Monday, 17 December 2018
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Poppy, beloved assistance dog that worked at Canuck Place, dies of cancer

The popular Golden Retriever, who trained with the Pacific Assistance Dogs Society, was 11 years old.

Poppy, a beloved therapy dog who worked at Canuck Place hospice providing comfort to children, has died of cancer. HANDOUT. / PNG

They say all dogs go to heaven, but never will there be a grander welcoming than for Poppy, a beloved assistance dog who worked at Canuck Place Children’s Hospice, providing comfort to sick and terminally ill kids.

The popular golden retriever died Tuesday after an aggressive battle with cancer. She was 11 years old.

“There’s a lot of heartbroken people right now,” said Cherie Ehlert, between cracks in her voice.

Ehlert’s daughter, Charlie-Anne, has spinal muscular atrophy and first met Poppy years ago as a toddler. Ehlert said Charlie-Anne, now 9, was “howling” when she was told Poppy had died.

“She (Poppy) got sick like all the kids do,” Cherie said.

Poppy first arrived at the Pacific Assistance Dogs Society through a puppy exchange program with Ontario’s National Service Dogs in 2007. PADS spokeswoman Tara Doherty was among those who worked with Poppy during her training as a puppy.

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Early on, the dog showed promise and had all the qualities needed to be an accredited facility dog (AFD), work that not every canine is suited for. Doherty said what set Poppy apart from other dogs was how calm she could be, even if a patient was not.

“What I loved about watching Poppy work was — she would just choose who needed her and kind of settle in with them. If someone else approached, she would almost turn her shoulder a little bit like, ‘No, this is who needs me right now.’ ”

When Poppy was 2 1/2 years old, she was placed with Dr. Hal Siden, a pediatric palliative care expert and medical director for Canuck Place. Poppy then went to work at the Vancouver hospice.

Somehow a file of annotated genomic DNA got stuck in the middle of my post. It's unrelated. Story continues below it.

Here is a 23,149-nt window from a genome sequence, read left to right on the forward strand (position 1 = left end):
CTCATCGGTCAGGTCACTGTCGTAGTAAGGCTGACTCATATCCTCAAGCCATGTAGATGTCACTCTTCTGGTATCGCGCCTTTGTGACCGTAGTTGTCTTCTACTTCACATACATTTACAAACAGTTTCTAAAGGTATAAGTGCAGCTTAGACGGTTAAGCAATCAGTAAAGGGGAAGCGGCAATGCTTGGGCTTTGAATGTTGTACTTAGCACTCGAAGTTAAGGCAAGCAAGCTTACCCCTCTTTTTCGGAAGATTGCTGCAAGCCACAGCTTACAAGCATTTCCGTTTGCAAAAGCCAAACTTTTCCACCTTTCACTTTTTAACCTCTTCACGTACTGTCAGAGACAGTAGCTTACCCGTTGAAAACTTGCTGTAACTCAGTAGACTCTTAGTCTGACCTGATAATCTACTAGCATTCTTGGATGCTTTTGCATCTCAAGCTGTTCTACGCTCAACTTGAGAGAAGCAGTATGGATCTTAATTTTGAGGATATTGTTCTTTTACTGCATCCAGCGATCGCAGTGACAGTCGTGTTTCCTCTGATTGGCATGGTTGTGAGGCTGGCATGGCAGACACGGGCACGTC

There, Poppy frequently joined families on outings, participated in counselling sessions, provided end-of-life comfort and spent time with individual children and their families.

Poppy, born July 2007, is a therapy dog that worked at Canuck Place and was trained at Pacific Assistance Dogs Society. She died on Nov. 13, 2018 due to cancer.


Canuck Place spokeswoman Debbie Butt said Poppy, seen as a colleague by hospice staff, had a “high sensitivity and intuitiveness for humans who were hurting.” She said the dog would often approach someone and wait for their reaction before getting closer.

“What Poppy taught us is that we have to be patient with others and that’s really important in palliative care,” she said. “It’s important about being human and being with other people.”

Butt estimates Poppy has interacted with thousands of kids at Canuck Place during her time there.

“People are sharing wonderful memories and condolences and Instagram posts,” said Butt. “There are parents saying, ‘You’ll meet my–’ and then they’ll name their child. ‘You’re going to see her in heaven.’”

The canine also inspired a best-selling children’s book called The Dog written by Helen Mixter and illustrated by Margarita Sada. The book explores the comforting relationship between a child and their canine companion, particularly during difficult times.

Ehlert spoke to Postmedia News about witnessing Poppy’s impact up close. Her daughter Charlie-Anne has limited mobility and as a result isn’t a fan of dogs and can’t move to avoid them when they jump and lick.

But Poppy is one of only two dogs Charlie-Anne is fond of, having first met the patient dog seven years ago during a visit to Canuck Place. Charlie-Anne has since visited Canuck Place multiple times and each time Poppy is the familiar face that greets her and that keeps her company when Ehlert has to step away.

“As a mom dropping off your fragile child, you feel vulnerable,” said Ehlert.

During one such visit a staff member snapped a photo of Poppy comforting Charlie-Anne in bed and sent it to Ehlert. The mom said it was a comfort knowing her daughter was at ease with the ever-faithful Poppy by her side.

“That picture just knocks me out, them looking into each other’s eyes and my daughter completely relaxed and trusting. I love that picture.”

Poppy, an accredited facility dog, is pictured in this undated photo with Charlie-Anne Cox, who has Spinal Muscular Atrophy, at Canuck Place in Vancouver, B.C. Poppy died on Nov. 13, 2018 due to cancer but had worked at Canuck Place for 8.5 years.


Doherty said it’s stories like Ehlert’s that hammer home the importance of assistance dogs like Poppy.

“As an organization, it’s why we do what we do. It’s not, by any stretch of the imagination, an easy task to train dogs from rowdy little puppies into these serene creatures that go out into the world,” said Doherty of the non-profit’s mission. “But dogs like Poppy are what make it all worthwhile because they’re the home runs and the success stories.

“We can’t make Poppy the amazing dog that she is — we just come along for the ride,” she said.

Quick facts about accredited facility dogs

• There are 34 working accredited facility dogs across Canada.

• Dogs chosen to become AFDs aren’t just calm and well-behaved, they also gravitate toward those who are upset or worried without taking on the surrounding stress themselves.

• AFDs work in schools, hospitals and health care, in courtrooms and with victim- and child-advocacy groups.

• They’re typically Labrador or golden retrievers and each AFD can cost up to $25,000 to breed, raise, train and support the dog during its career.


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